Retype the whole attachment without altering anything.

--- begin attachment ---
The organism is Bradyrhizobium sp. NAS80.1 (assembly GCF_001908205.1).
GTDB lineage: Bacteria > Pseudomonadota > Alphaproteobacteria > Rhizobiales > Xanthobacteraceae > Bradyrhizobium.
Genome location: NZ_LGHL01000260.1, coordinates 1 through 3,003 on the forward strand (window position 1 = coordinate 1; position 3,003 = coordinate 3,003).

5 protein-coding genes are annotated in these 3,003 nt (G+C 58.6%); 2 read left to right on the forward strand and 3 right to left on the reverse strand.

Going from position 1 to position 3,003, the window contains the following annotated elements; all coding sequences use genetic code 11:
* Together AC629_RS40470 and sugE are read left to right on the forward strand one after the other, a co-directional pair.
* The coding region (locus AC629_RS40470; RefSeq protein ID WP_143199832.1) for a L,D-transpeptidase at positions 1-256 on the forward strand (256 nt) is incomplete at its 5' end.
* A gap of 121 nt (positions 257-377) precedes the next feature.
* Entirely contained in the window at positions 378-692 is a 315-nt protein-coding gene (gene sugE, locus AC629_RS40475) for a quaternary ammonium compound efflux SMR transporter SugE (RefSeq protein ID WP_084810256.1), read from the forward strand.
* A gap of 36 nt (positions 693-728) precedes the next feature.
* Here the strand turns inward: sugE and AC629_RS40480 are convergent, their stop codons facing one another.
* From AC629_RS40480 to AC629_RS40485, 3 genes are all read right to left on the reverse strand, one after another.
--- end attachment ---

The organism is Bradyrhizobium sp. NAS80.1 (assembly GCF_001908205.1).
GTDB lineage: Bacteria > Pseudomonadota > Alphaproteobacteria > Rhizobiales > Xanthobacteraceae > Bradyrhizobium.
Genome location: NZ_LGHL01000260.1, coordinates 1 through 3,003 on the forward strand (window position 1 = coordinate 1; position 3,003 = coordinate 3,003).

5 protein-coding genes are annotated in these 3,003 nt (G+C 58.6%); 2 read left to right on the forward strand and 3 right to left on the reverse strand.

Going from position 1 to position 3,003, the window contains the following annotated elements; all coding sequences use genetic code 11:
* Together AC629_RS40470 and sugE are read left to right on the forward strand one after the other, a co-directional pair.
* The coding region (locus AC629_RS40470; RefSeq protein ID WP_143199832.1) for a L,D-transpeptidase at positions 1-256 on the forward strand (256 nt) is incomplete at its 5' end.
* A gap of 121 nt (positions 257-377) precedes the next feature.
* Entirely contained in the window at positions 378-692 is a 315-nt protein-coding gene (gene sugE, locus AC629_RS40475) for a quaternary ammonium compound efflux SMR transporter SugE (RefSeq protein ID WP_084810256.1), read from the forward strand.
* A gap of 36 nt (positions 693-728) precedes the next feature.
* Here the strand turns inward: sugE and AC629_RS40480 are convergent, their stop codons facing one another.
* From AC629_RS40480 to AC629_RS40485, 3 genes are all read right to left on the reverse strand, one after another.